High fliers find se­cu­rity on top of the world

For those with deep pock­ets, the top floor is the best way to live in peace

The Weekend Australian - Review - - Primespace -

ONE of the real bum­mers about be­ing rich in this coun­try, you’d think, would be pay­ing mil­lions for an open­hearted, ar­chi­tect- de­signed home in the city — cal­cu­lated to make the best of our be­nign cli­mate — but not be­ing able to feel en­tirely com­fort­able nod­ding off in front of the cricket on a balmy evening.

It’s all very well hav­ing acres of liv­ing ar­eas that ef­fort­lessly blur the re­la­tion­ship be­tween in­doors and out and hav­ing bath­rooms with slid­ing walls open­ing to private court­yards, but what’s the use if you don’t feel 100 per cent safe in your own home?

Be­sides, if you’re well enough off to af­ford such el­e­gance in the first place, you’re ei­ther spend­ing ex­ces­sively long hours at the job that got you there, or spend­ing down time on a beach.

Which is pre­cisely why the pen­t­house is now the home of choice for the ex­ceed­ingly deep of pocket. At last they can live in a place where they don’t have to check all the win­dows and doors be­fore go­ing to bed.

Then again, even when you own a pen­t­house, par­tic­u­larly if it’s one of the most ex­pen­sive on the planet, se­cu­rity can be an on­go­ing ob­ses­sion.

At the fu­ture Lon­don pad of the For­eign Min­is­ter of Qatar, Sheik Ha­mad, which over­looks Hyde Park in the One Hyde Park build­ing cur­rently un­der con­struc­tion, the walls and win­dows will re­port­edly be bul­let proof and there’ll be an un­der­ground pas­sage from the build­ing to a nearby ho­tel.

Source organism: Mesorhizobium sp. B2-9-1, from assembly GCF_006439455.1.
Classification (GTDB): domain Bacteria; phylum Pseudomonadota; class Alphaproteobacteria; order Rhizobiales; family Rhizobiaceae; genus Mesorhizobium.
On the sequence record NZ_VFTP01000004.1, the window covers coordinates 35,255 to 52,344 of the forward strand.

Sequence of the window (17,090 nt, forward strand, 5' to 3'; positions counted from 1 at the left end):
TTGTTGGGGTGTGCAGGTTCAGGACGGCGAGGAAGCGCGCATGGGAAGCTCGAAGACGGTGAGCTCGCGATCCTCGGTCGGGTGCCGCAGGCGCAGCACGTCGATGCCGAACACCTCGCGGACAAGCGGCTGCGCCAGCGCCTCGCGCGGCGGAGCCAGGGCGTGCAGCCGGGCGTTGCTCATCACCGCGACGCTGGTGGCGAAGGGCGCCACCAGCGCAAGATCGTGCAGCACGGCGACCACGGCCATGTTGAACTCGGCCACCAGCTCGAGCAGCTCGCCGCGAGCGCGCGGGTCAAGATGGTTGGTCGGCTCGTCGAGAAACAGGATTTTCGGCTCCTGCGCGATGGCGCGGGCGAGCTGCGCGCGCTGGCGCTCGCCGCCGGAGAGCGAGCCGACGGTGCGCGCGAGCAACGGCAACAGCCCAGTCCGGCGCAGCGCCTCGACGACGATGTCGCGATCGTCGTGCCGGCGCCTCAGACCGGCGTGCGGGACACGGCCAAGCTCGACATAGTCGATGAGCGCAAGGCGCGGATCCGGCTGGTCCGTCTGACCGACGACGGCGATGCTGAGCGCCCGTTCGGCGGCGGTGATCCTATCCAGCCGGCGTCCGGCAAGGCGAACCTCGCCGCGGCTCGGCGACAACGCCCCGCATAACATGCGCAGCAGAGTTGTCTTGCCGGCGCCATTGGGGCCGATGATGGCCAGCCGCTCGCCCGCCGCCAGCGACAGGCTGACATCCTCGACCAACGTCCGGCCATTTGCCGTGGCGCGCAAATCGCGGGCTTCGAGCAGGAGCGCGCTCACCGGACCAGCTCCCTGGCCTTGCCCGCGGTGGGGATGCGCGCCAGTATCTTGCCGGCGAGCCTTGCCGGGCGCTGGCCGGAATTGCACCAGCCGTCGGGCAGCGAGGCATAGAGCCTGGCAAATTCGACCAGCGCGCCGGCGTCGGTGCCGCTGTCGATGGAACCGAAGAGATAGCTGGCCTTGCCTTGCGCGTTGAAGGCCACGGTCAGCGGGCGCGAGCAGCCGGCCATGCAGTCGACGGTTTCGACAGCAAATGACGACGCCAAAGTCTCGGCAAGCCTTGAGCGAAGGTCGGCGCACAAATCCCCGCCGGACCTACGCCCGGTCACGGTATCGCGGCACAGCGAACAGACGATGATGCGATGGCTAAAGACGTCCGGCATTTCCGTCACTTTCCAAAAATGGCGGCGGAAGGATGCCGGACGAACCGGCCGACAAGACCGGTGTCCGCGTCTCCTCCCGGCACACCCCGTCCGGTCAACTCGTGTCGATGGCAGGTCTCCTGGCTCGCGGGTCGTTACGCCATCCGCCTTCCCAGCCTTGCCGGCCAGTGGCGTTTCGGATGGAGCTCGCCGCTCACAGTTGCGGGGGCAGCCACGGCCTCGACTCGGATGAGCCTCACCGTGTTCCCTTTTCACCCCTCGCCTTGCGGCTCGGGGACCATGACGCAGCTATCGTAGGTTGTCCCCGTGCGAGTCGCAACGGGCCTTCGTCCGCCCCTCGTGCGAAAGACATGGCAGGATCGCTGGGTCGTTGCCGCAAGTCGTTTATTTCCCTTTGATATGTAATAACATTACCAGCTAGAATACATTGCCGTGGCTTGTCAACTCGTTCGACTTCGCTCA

It will re­port­edly have iris recog­ni­tion equip­ment in the lifts as well as li­cence plate recog­ni­tion equip­ment in the carpark.

The de­vel­op­ment has been de­signed by hero ar­chi­tect Richard Rogers and Sheik Ha­mad re­port­edly paid $ 200 mil­lion last year for his home, mak­ing it the world’s most ex­pen­sive apart­ment. The build­ing will not be fin­ished un­til late next year or early 2010.

Nearer to home, the most ex­pen­sive apart­ment in Asia was sold in Oc­to­ber last year in Hong Kong for $ 41.8 mil­lion, ac­cord­ing to the South China Morn­ing Post . Cov­er­ing the 52nd and 53rd floor of the Brank­some Crest tower, over a ca­pa­cious 658sq m, it has its own swim­ming pool and 250sq m of out­door ter­race and gar­dens.

Such prices make our lo­cal record seem fee­ble in com­par­i­son. We’re yet to see more paid for a lo­cal pen­t­house than the $ 20 mil­lion that was re­port­edly handed over for the high­est home at the Bezzina Group’s Jade de­vel­op­ment on the Gold Coast last year.

At nearby Soul, planned by the Ju­niper Prop­erty Group, the pen­t­house fetched a re­ported $ 17 mil­lion.

Across the other side of the coun­try, mean­while, the pen­t­house on top of a new six- storey com­plex planned at Man­durah, south of Perth, is likely to fetch up to $ 18 mil­lion, ac­cord­ing to some re­ports. In the west, the pre­vi­ous record paid for a pen­t­house was $ 8.85 mil­lion for the finest home at The Moor­ings in North Fre­man­tle. De­vel­oped by Palazzo Homes, the Man­durah pen­t­house will cover 1000sq m.

Not that square me­treage or the price on the swing tag is the main in­di­ca­tor of lux­ury. This has a lot more to do with things such as the flow of the spa­ces, at­ten­tion to de­tail, the level of fin­ish­ing, views, lo­ca­tion, nat­u­ral light, air and the gen­eral feel of a place — and it doesn’t have to cost $ 20 mil­lion to get it.

At the new de­vel­op­ment Luxe at Surfers Par­adise ( pic­tured right), de­signed by ar­chi­tects Bligh Voller Neild, the pent­houses will likely tick all the boxes that prospec­tive pur­chasers of your av­er­age sump­tu­ous sky home ex­pect. But there’s also a chance for buy­ers to get a piece of the pen­t­house ac­tion for lux­ury apart­ment prices.

And that’s be­cause Luxe is a build­ing with one apart­ment per floor.

Here you’ll be able to leave the win­dows and doors open all night if you so choose and you’ll be mas­ter of all you sur­vey in a panoramic 360 de­grees, start­ing from $ 1.5 mil­lion.

For that price, there’ll be no iris recog­ni­tion in the lifts.

Newspapers in English

Newspapers from Australia

© PressReader. All rights reserved.